LNG Prices Flat as Demand Remains Weak
Asian spot liquefied natural gas (LNG) prices were little changed for January delivery as trade stayed thin and demand weak, tilting more supply towards Europe.
The spot price <LNG-AS> for January remained around $9.50 per million British thermal units (mmBtu) on Friday, while prices for February were just 20 cents higher.
At those levels it is more profitable to send cargoes produced in the Atlantic Basin to Europe instead of to Asia, traders said.
"At current prices, the spread between European and Asian markets is closed," one trader said.
"However, I believe supply from the East is not enough to cover potential extra demand if there is any cold snap there this winter," he added, suggesting that Asian prices would rise to again attract supply from the Atlantic.
Another trader said some supply may still move towards Asia as trading companies and oil majors cover short positions.
South Korea's Kogas, the world's biggest LNG buyer, may re-enter the spot market given rock-bottom prices to replenish reserves.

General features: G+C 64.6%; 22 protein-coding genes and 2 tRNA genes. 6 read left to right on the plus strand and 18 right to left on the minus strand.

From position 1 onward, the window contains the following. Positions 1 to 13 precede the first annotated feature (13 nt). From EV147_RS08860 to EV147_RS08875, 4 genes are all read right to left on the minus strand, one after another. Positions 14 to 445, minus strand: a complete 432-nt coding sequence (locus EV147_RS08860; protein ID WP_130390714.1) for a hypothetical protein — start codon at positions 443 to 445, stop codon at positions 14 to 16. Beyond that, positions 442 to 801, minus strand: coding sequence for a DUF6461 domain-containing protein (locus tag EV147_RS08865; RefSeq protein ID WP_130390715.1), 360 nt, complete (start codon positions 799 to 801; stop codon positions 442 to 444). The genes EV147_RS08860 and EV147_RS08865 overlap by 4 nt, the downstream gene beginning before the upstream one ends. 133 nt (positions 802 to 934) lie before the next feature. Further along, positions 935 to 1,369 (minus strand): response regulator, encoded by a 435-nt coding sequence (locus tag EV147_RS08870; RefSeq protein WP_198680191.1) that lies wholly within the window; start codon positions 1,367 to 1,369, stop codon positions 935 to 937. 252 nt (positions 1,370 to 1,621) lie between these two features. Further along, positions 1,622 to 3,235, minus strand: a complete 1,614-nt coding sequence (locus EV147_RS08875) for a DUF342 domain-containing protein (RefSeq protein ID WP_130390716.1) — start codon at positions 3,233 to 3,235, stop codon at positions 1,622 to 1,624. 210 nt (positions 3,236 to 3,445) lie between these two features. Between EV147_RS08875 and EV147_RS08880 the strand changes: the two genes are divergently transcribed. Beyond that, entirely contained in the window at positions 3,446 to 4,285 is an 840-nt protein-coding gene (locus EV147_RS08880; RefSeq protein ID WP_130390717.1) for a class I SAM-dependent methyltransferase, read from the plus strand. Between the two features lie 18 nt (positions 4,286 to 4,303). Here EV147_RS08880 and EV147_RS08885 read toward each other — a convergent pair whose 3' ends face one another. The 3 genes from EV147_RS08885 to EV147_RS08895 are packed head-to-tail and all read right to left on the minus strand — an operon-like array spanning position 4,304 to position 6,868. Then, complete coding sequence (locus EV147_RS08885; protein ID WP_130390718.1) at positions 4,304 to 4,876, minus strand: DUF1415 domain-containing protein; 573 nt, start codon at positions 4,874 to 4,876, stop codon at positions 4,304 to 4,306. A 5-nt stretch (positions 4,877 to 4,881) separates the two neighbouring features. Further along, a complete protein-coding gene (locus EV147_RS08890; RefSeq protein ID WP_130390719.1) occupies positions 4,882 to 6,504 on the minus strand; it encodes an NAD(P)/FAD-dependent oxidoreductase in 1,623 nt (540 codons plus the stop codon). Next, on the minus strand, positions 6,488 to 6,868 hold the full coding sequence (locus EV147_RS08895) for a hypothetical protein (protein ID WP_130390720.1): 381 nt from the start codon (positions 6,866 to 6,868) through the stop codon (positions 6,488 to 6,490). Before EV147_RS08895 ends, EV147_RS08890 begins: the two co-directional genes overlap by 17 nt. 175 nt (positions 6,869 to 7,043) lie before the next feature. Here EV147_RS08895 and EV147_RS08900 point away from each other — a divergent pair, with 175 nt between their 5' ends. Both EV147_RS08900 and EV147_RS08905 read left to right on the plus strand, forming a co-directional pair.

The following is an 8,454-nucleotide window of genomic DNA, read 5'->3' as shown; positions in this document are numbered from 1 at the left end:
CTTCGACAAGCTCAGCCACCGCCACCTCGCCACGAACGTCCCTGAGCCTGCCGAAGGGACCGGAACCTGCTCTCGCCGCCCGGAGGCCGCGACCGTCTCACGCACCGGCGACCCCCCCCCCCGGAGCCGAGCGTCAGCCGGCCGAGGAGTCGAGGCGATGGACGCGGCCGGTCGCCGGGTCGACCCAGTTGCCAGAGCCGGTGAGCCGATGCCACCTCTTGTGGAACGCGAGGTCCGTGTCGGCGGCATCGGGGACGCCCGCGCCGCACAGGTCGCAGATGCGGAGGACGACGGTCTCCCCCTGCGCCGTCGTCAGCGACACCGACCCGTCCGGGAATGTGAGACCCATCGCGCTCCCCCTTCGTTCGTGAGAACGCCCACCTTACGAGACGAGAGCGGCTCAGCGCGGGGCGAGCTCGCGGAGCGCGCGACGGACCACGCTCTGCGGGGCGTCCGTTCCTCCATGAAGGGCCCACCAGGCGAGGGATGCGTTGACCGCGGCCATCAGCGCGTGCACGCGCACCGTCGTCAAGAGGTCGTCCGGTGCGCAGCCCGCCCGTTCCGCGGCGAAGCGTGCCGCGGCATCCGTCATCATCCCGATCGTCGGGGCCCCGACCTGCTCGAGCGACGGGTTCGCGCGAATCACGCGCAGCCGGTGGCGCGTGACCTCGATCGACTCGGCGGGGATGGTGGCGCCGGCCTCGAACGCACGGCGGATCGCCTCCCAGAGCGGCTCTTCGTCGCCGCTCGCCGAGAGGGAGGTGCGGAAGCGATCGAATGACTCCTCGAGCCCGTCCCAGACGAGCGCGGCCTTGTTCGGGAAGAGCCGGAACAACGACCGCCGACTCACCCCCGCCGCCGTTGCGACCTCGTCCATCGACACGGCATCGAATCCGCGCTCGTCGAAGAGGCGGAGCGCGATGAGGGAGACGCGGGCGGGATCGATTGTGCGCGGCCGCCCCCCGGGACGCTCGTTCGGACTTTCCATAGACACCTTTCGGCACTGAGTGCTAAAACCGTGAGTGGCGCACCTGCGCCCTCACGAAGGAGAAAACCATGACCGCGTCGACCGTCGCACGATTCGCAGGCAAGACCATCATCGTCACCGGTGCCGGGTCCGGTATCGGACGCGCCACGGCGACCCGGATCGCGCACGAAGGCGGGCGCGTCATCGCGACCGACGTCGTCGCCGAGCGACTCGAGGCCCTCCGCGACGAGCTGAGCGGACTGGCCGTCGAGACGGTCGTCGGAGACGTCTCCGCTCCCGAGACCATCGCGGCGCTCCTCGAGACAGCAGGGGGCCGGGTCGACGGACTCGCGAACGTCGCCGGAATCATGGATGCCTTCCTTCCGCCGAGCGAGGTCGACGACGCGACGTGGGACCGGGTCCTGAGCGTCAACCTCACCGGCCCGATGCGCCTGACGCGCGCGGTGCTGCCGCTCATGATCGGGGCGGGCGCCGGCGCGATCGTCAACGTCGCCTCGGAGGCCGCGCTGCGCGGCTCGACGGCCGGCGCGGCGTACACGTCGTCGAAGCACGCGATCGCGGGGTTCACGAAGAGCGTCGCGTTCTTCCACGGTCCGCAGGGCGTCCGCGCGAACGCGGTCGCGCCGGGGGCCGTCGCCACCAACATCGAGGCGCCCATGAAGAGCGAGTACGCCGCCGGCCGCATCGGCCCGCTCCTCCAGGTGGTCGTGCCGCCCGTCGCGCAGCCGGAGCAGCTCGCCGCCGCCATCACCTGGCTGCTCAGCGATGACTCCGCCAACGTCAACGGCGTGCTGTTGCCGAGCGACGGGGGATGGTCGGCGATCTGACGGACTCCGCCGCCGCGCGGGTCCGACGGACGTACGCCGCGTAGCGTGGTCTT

The company is due to receive six start-up cargoes from Santos' Gladstone LNG export project in Australia next year, two industry sources with knowledge of the matter said.
As well as winning cargoes in recent tenders, Kogas has also purchased two shipments from Singapore-based Pavilion over the past few months, sources said.
Nigeria's Bonny Island LNG export plant has sold a single cargo set to load in mid-December.
With weak global demand, Europe's liquid gas hubs are seen as the best place to offload supply, with traders examining options for delivering into Britain's Dragon terminal.
Egypt will import six LNG cargoes from Algeria between April and September next year, easing an energy crunch that has plunged the country into repeated blackouts this year.
It was unclear if this deal replaced cargoes Egypt had lined up from Gazprom, EDF and others.
The gap between global natural gas prices has shrunk to its narrowest since 2010, as faltering demand in Asia combined with rising supply across the board aligns benchmarks pulled apart by the U.S. shale boom and Japan's Fukushima nuclear disaster.
By Oleg Vukmanovic and Sarah McFarlane